Indoor aquatic facility comments
Four Manhattan residents spoke about their desire for an indoor aquatics center during the city commission meeting Tuesday.
Referring to a 2014 survey, local business owner and longtime K-State Natatorium user Tracy Anderson says the desire is shared by many in the area.
“47 percent of households identified a need for an indoor aquatic facility,” Anderson said. “34 percent of households indicated less than 50 percent of their needs were being met from an indoor aquatic facility. 37 percent of households indicated zero percent of their needs were being met.”
Anderson suggested the city take action by conducting a project feasability study.
Fellow resident Chris Spooner shared Anderson’s sentiment, saying some of his fondest memories were made spending time with his kids at pools in other communities.
“It was an important asset in the many communities that we have lived in as they grew up,” Spooner said. “I know that, as Tracey referenced the absence of that space, there are others in the community that would certainly benefit from access to a public indoor water facility.”
While Manhattan does have multiple outdoor pools, the Natatorium served as an all-seasons swimming option for local residents.
K-State announced the facility’s closure in March, citing ventilation and maintenance issues.
The commission unanimously approved the master plan for a new park.
Stonehaven Park sits on about 15 acres of land located near the intersection of K-18 and Miller Parkway.
Its main feature is the 3-acre Bayer Pond, which is named after the family that donated the surrounding property.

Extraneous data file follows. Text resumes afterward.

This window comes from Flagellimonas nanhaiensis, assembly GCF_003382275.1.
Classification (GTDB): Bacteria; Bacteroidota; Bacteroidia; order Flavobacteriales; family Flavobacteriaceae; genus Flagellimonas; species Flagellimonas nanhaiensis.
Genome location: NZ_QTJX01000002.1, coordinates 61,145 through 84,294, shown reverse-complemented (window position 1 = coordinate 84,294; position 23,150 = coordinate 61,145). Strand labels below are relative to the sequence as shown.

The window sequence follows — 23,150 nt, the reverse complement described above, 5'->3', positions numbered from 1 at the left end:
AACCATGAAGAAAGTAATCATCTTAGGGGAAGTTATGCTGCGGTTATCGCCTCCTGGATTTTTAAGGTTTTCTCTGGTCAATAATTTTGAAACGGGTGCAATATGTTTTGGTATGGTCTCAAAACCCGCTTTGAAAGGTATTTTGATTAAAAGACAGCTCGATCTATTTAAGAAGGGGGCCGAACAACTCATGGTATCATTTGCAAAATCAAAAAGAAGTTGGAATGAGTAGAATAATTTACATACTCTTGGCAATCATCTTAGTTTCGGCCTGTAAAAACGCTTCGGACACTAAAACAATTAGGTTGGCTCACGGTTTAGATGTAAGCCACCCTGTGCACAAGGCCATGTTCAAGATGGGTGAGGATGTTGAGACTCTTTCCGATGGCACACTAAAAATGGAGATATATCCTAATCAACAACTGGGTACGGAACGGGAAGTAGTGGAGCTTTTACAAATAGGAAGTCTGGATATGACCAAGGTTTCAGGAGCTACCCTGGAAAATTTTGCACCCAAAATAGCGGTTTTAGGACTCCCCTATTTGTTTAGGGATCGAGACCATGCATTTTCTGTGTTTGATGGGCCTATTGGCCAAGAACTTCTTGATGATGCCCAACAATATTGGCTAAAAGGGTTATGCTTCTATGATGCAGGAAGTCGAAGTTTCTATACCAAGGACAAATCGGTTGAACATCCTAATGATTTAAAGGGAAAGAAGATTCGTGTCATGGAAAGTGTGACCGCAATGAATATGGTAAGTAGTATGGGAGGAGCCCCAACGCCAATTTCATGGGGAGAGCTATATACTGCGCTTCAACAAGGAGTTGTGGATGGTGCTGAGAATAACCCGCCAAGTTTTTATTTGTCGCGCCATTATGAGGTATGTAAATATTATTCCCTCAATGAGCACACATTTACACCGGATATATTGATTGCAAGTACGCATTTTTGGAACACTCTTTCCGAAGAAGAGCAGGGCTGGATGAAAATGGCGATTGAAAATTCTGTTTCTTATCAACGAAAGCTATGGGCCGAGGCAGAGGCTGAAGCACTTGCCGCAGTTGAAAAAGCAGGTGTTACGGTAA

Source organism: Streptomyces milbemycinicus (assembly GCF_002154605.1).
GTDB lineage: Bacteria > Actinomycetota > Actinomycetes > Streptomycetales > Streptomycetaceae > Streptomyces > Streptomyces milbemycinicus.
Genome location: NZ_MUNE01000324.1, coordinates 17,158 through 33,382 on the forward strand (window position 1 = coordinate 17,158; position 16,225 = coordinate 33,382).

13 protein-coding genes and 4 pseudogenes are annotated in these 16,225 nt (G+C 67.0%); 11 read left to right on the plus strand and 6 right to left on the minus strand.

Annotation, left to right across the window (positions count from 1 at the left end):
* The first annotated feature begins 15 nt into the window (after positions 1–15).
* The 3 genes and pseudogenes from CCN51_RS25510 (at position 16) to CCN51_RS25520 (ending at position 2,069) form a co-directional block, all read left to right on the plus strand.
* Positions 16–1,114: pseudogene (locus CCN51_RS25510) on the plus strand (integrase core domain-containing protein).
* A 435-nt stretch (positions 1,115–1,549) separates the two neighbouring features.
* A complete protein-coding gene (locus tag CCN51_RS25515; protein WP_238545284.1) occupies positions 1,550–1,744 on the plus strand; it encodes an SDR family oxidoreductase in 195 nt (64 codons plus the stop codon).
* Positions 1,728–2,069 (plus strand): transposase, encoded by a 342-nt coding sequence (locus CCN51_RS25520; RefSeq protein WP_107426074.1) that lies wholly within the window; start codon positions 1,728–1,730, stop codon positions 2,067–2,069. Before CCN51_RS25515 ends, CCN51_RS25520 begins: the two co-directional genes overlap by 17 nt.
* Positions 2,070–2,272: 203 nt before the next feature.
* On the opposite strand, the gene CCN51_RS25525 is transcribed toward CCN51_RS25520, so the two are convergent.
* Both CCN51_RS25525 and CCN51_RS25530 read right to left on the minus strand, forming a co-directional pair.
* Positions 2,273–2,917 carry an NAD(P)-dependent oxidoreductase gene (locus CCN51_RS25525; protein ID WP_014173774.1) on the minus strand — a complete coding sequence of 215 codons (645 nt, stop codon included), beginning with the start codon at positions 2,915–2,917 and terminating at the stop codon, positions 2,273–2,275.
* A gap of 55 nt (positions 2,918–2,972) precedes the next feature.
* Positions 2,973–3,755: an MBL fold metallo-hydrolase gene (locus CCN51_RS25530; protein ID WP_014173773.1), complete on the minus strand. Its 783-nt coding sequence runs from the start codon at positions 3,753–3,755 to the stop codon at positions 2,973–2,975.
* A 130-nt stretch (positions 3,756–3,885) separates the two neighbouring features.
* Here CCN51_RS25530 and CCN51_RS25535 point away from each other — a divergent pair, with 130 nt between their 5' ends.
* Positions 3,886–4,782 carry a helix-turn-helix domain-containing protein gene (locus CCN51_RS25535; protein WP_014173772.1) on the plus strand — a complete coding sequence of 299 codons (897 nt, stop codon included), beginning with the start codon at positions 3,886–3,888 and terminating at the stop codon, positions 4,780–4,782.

While the park is in the early stages of development, it could eventually feature a playground, trails, fishing docks, benches, restrooms and a shelter.
Construction costs are estimated to be around $826,000.
However, the price could go down depending on how quickly projects are pursued and whether the city uses in-house labor.
For photos and more details about the Stonehaven Park master plan, click here.
Community Development Block Grant Program funding
The United States Department of Housing and Urban Development has allocated about $534,000 to Manhattan as part of its Community Development Block Grant Program.
The funding, distributed on an annual basis to help fund projects that “benefit low to moderate-income individuals, families and neighborhoods,” has dropped by tens of thousands of dollars in recent years.
City commissioner Mark Hatesohl questioned during the City Commission meeting Tuesday why funding has dropped so much.
“Does that mean we’re winning the war on poverty and low income?” Hatesohl asked.
City officials suggested multiple reasons, such as the availability of CARES funds and entrance of additional cities into the CDBG program. They acknowledged, however, that funding is largely dependent on Congress allocates the federal government’s budget each year.
During the same discussion, officials explained that an income-based formula dictates whether certain parts of Manhattan qualify for CDBG funds.
Commissioner Linda Morse expressed concern that a part of the Northview neighborhood is not included among the qualifying areas.
Eric Cattell, Community Development director, explained that this could change as data from the recent census comes in.
For more details about Manhattan’s involvement in the CDBG Program, click here.